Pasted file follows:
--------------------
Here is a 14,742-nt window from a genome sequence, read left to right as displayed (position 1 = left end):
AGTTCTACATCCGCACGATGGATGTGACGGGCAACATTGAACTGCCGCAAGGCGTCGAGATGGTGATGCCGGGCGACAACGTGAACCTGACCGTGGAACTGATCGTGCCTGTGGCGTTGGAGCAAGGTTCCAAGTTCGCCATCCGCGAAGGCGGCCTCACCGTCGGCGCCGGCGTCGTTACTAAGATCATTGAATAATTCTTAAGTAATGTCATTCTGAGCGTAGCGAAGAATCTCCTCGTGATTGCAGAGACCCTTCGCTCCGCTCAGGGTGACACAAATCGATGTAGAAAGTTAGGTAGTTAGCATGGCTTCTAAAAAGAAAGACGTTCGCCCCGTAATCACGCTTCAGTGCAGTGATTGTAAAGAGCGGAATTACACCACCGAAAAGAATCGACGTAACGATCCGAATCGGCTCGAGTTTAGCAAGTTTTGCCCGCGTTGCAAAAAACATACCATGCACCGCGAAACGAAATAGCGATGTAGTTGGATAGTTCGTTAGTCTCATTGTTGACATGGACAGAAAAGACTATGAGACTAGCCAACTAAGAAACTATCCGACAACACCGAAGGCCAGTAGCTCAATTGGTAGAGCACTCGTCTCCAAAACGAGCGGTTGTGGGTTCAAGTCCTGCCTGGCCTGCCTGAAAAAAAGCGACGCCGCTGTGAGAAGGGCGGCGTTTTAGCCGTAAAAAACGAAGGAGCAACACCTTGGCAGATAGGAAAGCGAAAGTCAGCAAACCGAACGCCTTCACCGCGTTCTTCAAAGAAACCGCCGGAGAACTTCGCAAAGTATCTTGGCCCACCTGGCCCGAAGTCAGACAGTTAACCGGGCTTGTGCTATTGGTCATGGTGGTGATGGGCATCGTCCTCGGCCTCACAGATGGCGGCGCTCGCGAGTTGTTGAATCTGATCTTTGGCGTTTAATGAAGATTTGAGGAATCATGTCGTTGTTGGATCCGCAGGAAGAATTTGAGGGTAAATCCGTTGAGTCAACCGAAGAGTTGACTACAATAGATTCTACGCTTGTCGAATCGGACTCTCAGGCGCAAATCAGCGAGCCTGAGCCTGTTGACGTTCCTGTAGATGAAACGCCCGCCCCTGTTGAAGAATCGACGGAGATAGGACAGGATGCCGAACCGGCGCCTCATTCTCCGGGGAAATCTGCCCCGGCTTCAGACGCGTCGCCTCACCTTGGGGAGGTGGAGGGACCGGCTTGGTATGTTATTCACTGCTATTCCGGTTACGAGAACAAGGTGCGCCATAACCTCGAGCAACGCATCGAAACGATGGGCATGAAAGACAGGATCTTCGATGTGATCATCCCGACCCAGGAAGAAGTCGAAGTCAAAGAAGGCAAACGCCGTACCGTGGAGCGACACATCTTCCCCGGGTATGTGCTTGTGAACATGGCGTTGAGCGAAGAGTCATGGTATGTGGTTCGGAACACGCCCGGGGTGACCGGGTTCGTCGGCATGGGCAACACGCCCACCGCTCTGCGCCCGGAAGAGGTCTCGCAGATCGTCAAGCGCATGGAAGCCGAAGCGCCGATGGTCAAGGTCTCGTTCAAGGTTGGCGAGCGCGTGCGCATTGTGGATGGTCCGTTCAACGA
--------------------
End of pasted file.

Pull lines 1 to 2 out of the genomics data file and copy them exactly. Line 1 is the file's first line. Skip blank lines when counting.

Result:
Here is a 14,742-nt window from a genome sequence, read left to right as displayed (position 1 = left end):
AGTTCTACATCCGCACGATGGATGTGACGGGCAACATTGAACTGCCGCAAGGCGTCGAGATGGTGATGCCGGGCGACAACGTGAACCTGACCGTGGAACTGATCGTGCCTGTGGCGTTGGAGCAAGGTTCCAAGTTCGCCATCCGCGAAGGCGGCCTCACCGTCGGCGCCGGCGTCGTTACTAAGATCATTGAATAATTCTTAAGTAATGTCATTCTGAGCGTAGCGAAGAATCTCCTCGTGATTGCAGAGACCCTTCGCTCCGCTCAGGGTGACACAAATCGATGTAGAAAGTTAGGTAGTTAGCATGGCTTCTAAAAAGAAAGACGTTCGCCCCGTAATCACGCTTCAGTGCAGTGATTGTAAAGAGCGGAATTACACCACCGAAAAGAATCGACGTAACGATCCGAATCGGCTCGAGTTTAGCAAGTTTTGCCCGCGTTGCAAAAAACATACCATGCACCGCGAAACGAAATAGCGATGTAGTTGGATAGTTCGTTAGTCTCATTGTTGACATGGACAGAAAAGACTATGAGACTAGCCAACTAAGAAACTATCCGACAACACCGAAGGCCAGTAGCTCAATTGGTAGAGCACTCGTCTCCAAAACGAGCGGTTGTGGGTTCAAGTCCTGCCTGGCCTGCCTGAAAAAAAGCGACGCCGCTGTGAGAAGGGCGGCGTTTTAGCCGTAAAAAACGAAGGAGCAACACCTTGGCAGATAGGAAAGCGAAAGTCAGCAAACCGAACGCCTTCACCGCGTTCTTCAAAGAAACCGCCGGAGAACTTCGCAAAGTATCTTGGCCCACCTGGCCCGAAGTCAGACAGTTAACCGGGCTTGTGCTATTGGTCATGGTGGTGATGGGCATCGTCCTCGGCCTCACAGATGGCGGCGCTCGCGAGTTGTTGAATCTGATCTTTGGCGTTTAATGAAGATTTGAGGAATCATGTCGTTGTTGGATCCGCAGGAAGAATTTGAGGGTAAATCCGTTGAGTCAACCGAAGAGTTGACTACAATAGATTCTACGCTTGTCGAATCGGACTCTCAGGCGCAAATCAGCGAGCCTGAGCCTGTTGACGTTCCTGTAGATGAAACGCCCGCCCCTGTTGAAGAATCGACGGAGATAGGACAGGATGCCGAACCGGCGCCTCATTCTCCGGGGAAATCTGCCCCGGCTTCAGACGCGTCGCCTCACCTTGGGGAGGTGGAGGGACCGGCTTGGTATGTTATTCACTGCTATTCCGGTTACGAGAACAAGGTGCGCCATAACCTCGAGCAACGCATCGAAACGATGGGCATGAAAGACAGGATCTTCGATGTGATCATCCCGACCCAGGAAGAAGTCGAAGTCAAAGAAGGCAAACGCCGTACCGTGGAGCGACACATCTTCCCCGGGTATGTGCTTGTGAACATGGCGTTGAGCGAAGAGTCATGGTATGTGGTTCGGAACACGCCCGGGGTGACCGGGTTCGTCGGCATGGGCAACACGCCCACCGCTCTGCGCCCGGAAGAGGTCTCGCAGATCGTCAAGCGCATGGAAGCCGAAGCGCCGATGGTCAAGGTCTCGTTCAAGGTTGGCGAGCGCGTGCGCATTGTGGATGGTCCGTTCAACGA